Cover Story

Patient-Focused Radiation Safety Program in the Electrophysiology Lab

Tara Vandenberg, RT(R), RCIS, Medical University of South Carolina, Charleston, South Carolina

Tara Vandenberg, RT(R), RCIS, Medical University of South Carolina, Charleston, South Carolina

Radiation safety is a high priority quality initiative for cardiac procedural areas given the increasing utilization of minimally invasive treatment options for patients today. As technology advances and the volume of specialized treatments utilizing ionizing radiation grows in the cardiac catheterization and electrophysiology (EP) labs, hospitals must ensure that a robust radiation safety program is in place to both educate and protect patients and staff. At the Medical University of South Carolina (MUSC), our EP and cardiac cath labs are specialized departments staffed by multiple types of credentialed caregivers including registered nurses, registered radiologic technologists, and registered cardiovascular invasive or electrophysiology specialists. 

Our EP lab performs around 1000 ablation and device procedures per year, treating 1500 patients on average. Given the variety of educational backgrounds involved in procedural areas using ionizing radiation, it is critical that the program contain standardized education in radiation safety practices as well. 

Our procedural radiation safety program was developed to educate patients, staff, and MD fellows, and utilizes annual competencies, Epic electronic medical record tools, and educational tools for communicating risk to patients. This article outlines our initiatives put into practice in MUSC’s cardiac procedural areas.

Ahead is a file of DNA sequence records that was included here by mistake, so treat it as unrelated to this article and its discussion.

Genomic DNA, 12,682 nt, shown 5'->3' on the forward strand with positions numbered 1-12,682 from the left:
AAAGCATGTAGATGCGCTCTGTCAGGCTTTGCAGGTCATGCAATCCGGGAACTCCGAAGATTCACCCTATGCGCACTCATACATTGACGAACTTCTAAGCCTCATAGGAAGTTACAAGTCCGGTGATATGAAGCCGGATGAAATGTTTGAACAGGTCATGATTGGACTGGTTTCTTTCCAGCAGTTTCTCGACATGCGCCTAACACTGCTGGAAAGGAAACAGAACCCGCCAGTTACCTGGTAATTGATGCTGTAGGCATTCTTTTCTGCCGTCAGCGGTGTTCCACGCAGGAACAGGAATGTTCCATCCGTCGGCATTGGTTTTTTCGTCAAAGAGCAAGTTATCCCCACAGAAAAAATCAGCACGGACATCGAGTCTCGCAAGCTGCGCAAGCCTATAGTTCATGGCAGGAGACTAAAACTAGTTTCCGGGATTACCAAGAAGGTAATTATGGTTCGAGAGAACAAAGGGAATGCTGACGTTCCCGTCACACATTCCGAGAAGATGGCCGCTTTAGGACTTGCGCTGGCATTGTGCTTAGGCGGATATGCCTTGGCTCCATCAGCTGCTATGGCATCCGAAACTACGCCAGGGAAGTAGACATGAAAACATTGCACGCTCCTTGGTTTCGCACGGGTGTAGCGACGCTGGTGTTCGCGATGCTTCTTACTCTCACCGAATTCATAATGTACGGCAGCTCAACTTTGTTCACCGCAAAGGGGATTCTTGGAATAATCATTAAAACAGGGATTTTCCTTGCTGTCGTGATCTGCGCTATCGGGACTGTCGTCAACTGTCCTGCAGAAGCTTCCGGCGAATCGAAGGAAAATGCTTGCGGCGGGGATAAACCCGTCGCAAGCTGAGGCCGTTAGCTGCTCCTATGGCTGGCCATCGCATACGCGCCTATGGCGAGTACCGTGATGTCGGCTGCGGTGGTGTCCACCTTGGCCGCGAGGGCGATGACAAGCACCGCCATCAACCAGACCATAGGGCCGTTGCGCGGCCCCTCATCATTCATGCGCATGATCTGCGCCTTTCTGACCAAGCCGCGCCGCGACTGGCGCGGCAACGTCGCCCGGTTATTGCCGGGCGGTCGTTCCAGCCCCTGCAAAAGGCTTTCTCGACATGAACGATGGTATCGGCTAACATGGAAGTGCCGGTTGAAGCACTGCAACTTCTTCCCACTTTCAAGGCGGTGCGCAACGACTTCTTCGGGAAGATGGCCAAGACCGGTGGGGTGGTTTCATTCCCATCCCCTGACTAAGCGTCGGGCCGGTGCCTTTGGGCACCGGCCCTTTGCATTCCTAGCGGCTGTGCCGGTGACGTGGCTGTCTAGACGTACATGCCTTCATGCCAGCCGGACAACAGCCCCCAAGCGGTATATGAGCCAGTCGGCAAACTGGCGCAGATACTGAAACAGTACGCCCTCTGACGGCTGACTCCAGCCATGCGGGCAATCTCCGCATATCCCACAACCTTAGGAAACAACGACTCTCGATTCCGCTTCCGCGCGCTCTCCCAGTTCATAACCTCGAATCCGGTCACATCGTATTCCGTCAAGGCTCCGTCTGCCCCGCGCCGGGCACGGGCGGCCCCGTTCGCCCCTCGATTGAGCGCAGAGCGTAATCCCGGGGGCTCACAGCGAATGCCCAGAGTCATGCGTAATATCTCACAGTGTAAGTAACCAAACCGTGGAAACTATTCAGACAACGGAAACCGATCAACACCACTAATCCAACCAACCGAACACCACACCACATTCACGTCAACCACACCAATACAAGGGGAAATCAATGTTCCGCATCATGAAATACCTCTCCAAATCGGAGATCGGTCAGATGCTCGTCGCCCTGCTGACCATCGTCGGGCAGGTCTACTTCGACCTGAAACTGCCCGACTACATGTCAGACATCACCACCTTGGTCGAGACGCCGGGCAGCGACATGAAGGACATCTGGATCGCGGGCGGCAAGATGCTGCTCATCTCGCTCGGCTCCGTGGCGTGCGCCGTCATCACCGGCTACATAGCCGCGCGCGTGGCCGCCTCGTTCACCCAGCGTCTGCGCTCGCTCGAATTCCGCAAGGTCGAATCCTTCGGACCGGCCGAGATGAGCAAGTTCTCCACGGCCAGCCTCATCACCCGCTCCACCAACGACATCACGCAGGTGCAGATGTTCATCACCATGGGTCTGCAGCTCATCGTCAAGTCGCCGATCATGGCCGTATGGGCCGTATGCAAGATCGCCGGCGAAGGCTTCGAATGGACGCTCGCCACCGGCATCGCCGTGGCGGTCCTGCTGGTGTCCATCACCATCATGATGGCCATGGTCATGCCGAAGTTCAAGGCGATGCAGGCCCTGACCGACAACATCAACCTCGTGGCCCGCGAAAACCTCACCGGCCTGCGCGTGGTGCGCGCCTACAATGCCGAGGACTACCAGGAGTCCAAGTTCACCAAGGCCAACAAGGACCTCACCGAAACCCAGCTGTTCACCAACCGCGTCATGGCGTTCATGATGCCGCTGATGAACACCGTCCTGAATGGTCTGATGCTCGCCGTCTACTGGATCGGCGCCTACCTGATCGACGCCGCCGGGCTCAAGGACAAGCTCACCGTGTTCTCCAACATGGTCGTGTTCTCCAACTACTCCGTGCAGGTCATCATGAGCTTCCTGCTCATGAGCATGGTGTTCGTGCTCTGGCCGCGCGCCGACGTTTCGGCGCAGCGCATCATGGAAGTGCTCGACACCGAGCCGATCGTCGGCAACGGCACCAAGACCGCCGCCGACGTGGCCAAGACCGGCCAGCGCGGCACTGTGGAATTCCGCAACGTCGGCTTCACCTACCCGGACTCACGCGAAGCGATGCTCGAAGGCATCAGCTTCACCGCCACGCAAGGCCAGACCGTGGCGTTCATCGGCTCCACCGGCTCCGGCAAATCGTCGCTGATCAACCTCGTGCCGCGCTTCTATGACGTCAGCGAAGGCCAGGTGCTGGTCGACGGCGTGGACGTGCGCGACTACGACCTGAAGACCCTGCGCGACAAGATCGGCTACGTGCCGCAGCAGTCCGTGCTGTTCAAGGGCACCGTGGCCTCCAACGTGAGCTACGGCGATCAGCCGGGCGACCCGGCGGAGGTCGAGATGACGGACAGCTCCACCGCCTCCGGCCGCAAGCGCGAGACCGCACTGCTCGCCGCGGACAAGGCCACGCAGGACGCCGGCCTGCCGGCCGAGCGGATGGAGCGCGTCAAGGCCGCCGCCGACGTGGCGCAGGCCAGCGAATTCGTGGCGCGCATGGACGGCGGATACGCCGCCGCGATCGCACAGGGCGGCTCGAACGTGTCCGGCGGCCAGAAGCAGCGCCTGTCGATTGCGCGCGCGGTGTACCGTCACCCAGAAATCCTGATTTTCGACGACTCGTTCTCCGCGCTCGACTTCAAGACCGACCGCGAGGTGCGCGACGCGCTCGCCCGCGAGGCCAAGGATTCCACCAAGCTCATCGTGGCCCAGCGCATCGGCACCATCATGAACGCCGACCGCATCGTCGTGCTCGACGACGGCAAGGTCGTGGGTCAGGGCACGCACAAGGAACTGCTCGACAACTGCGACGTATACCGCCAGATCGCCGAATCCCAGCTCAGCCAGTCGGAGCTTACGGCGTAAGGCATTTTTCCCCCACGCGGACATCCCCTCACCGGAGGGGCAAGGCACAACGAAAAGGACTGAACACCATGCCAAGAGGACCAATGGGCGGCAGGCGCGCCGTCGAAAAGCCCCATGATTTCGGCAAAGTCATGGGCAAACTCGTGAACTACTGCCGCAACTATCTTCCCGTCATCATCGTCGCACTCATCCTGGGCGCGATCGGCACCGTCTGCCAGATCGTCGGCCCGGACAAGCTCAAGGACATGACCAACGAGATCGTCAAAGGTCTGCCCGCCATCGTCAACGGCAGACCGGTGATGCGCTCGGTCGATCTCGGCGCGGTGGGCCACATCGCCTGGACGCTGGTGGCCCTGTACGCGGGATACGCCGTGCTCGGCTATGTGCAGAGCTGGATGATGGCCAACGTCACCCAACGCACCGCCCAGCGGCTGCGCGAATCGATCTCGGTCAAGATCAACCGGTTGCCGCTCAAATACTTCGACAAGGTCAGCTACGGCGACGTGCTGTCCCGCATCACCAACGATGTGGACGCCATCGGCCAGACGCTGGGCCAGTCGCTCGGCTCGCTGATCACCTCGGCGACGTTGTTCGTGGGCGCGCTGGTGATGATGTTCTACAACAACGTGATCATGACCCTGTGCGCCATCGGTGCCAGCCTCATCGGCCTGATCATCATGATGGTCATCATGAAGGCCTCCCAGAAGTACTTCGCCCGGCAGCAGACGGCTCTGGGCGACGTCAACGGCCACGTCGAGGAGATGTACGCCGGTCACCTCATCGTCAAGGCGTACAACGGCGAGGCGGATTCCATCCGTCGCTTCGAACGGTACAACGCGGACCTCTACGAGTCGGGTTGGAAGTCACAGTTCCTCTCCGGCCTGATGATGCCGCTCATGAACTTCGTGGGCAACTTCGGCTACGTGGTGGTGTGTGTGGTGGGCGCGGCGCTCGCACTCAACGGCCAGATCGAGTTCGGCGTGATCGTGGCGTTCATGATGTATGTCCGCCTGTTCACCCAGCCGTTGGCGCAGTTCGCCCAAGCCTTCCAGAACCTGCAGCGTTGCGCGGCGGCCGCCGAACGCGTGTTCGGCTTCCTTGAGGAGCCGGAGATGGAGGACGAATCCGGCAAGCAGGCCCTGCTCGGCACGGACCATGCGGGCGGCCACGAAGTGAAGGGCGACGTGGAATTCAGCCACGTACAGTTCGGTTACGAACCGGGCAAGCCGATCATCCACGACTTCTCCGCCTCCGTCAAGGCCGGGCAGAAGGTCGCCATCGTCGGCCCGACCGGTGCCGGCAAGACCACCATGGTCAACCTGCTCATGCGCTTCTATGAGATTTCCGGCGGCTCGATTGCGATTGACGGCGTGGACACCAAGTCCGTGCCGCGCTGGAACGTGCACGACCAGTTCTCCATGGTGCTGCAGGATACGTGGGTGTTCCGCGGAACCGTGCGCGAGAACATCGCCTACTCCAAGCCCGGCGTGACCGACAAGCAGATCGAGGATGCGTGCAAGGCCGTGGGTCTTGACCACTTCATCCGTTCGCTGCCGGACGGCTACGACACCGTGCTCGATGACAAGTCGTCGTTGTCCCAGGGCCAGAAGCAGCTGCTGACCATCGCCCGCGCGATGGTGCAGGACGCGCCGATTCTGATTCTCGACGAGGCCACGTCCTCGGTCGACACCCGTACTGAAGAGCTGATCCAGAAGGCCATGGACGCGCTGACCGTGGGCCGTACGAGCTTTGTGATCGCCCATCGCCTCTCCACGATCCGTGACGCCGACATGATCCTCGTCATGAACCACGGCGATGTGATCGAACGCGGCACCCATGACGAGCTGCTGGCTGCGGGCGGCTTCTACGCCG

Patient-Centered Initiatives

Using the guidelines set forth by the National Council on Radiation Protection and Measurements (NCRP), we put the following initiatives into practice:1

  • Pre-procedural Preparation and Education: Patients may not be aware that the cardiac procedures they are undergoing may utilize ionizing radiation. As recommended by the NCRP, specific language communicating the risk of radiation skin injury was added to our procedural consent forms and is communicated to patients by the physicians or advanced practitioner when discussing risks and benefits of the procedure.1 The Society of Interventional Radiology (SIR) recommends stating the possibility of the necessity of use of significant amounts of radiation, followed by outlining specific risks in the consent forms.2
  • Education in Patient Radiation Exposure Reduction: SIR recommends that all staff in a procedural area receive baseline training in patient dose management followed by yearly refresher training.2 Given the diversity in educational backgrounds of our lab staff (registered nurses, registered radiologic technologists, registered cardiovascular invasive specialists, and physician fellows), we felt it was important to require a common knowledge of best practices in radiation safety amongst staff. Annual competencies were established and required for staff members to promote the use of ALARA (As Low As Reasonably Achievable) techniques that directly reduce the patients’ exposure to radiation during procedures. Other SIR-recommended training was adapted in the staff education outlined later.